Shortened Time Limit for Filing Divisionals [Rule 36(1)] – This rule is designed to stop on-going continuation practice.  According to Allison Brimelow (the current EPO president), you only deserve on patent per invention.

Mandatory Response to Extended European Search Report (EESR) [Rule 70a] – This rule is designed to encourage claim amendments before the examination phase by requiring a substantive response to the ESSR before the examination phase is entered.  Under new Rule 70a EPC, a response to the EESR is due within the time limits for requesting the examination (6 months from the EESR or 31 months, whichever is later).

Mandatory Response to the PCT IPER [Rule 161] – Rule 161 makes it compulsory to respond to the objections raised during the PCT international phase when the EPO has produced the ISR or the IPER.  The applicant must now respond within a period of 1 month from the Rule 161 communication, or the application is deemed withdrawn.  Again, this rule is designed to encourage claim amendments before the examination phase by requiring a substantive response to the ESSR before the examination phase is entered.

One Opportunity to Amend [Rule 161(2)] – Under rule 161(2), the application may only be voluntarily amended once: before a request for examination is filed or 1 month after a Rule 161 communication is mailed. This rule is also designed to encourage amendments before the examination phase.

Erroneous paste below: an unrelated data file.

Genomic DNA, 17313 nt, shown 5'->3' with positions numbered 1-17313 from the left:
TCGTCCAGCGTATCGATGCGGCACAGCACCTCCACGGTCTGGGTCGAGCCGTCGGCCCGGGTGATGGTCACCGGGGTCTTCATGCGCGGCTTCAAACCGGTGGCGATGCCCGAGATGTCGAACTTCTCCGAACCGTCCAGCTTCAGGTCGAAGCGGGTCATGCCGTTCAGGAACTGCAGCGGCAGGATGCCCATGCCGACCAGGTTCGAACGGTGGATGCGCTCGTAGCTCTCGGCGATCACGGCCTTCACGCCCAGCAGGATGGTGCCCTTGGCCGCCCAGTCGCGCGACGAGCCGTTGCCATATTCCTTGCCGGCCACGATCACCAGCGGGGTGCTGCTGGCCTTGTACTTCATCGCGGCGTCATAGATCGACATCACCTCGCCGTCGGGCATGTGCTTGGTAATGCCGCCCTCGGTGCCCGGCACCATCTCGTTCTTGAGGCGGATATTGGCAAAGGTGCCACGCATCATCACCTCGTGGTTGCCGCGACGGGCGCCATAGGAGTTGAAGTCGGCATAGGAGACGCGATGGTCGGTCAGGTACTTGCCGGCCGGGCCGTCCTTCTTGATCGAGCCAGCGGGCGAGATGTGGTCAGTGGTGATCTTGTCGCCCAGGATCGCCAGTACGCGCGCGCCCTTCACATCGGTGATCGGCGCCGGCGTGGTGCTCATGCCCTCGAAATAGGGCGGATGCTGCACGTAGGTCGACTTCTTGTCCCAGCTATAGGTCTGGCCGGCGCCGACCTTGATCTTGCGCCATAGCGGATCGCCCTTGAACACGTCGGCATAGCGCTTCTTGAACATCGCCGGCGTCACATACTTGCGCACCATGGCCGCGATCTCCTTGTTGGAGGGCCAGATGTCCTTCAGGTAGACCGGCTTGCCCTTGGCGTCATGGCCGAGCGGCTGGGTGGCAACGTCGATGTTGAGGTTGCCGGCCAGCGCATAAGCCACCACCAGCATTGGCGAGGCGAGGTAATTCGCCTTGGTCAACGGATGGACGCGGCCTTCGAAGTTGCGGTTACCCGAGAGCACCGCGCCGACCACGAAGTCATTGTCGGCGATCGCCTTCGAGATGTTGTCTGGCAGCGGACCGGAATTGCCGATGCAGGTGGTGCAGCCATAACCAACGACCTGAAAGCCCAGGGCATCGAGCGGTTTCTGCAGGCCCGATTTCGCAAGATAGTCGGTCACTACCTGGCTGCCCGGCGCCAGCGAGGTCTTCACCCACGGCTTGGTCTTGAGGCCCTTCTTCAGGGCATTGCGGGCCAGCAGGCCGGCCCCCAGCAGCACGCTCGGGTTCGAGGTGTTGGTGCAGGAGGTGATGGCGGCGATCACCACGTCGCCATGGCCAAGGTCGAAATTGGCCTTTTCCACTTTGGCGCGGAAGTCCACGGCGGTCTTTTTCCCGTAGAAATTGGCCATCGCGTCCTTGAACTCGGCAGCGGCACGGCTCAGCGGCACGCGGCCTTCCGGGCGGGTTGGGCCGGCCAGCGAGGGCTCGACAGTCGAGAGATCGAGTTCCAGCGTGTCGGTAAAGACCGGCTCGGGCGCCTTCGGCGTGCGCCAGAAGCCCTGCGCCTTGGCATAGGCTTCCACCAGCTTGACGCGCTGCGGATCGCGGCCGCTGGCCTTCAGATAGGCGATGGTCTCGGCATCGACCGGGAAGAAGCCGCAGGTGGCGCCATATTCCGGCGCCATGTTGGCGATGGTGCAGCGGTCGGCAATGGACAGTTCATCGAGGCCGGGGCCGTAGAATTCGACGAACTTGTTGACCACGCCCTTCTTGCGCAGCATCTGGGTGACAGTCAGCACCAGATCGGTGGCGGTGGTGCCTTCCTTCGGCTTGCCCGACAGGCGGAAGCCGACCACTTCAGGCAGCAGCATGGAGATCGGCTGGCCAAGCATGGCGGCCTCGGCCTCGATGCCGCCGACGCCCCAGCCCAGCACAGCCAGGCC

Mandatory Basis for Amendments [Rule 137] – If amendments are made, the Applicant must now supply the basis for amendments.  Remember that the EPO’s rules for basis of claims are much stricter than the USPTO.  If the basis is determined to be insufficient, the Applicant has 1 month to respond. Amendments may not relate to any unsearched subject matter.  This rule is designed to keep applicants from adding new matter and broadening claims beyond original search or priority document.

Mandatory Submission of Prior Art (from Regional or National Filings) [Rule 141 and 70b] – In what I hope is not the first step towards a US style IDS practice, the applicant is now required to file a copy of the results of any search carried out by the authority searching the priority document, when entering into Europe (either Direct or PCT) and “without delay” after such results are available to the Applicant.  Furthermore, the EPO can request this information and Applicant has two months to respond to the request.

These changes once again emphasize the need for an active and updated international patent portfolio plan and early involvement of an attorney knowledgeable in the EPO patent process (if Europe is a priority region for the portfolio).  With these new rules, more thought must be given to submitting filings in accordance with the conventions of other countries at the priority document filing stage.

Bill Naifeh is a patent attorney in Dallas, Texas.  He consults with clients about the development of their international patent portfolios.  He also works with clients on a part time “in-house” basis to assist clients with the management of their patent portfolios.  His website is www.naifeh.com and his blog for patent issues is www.ip-outsource.com .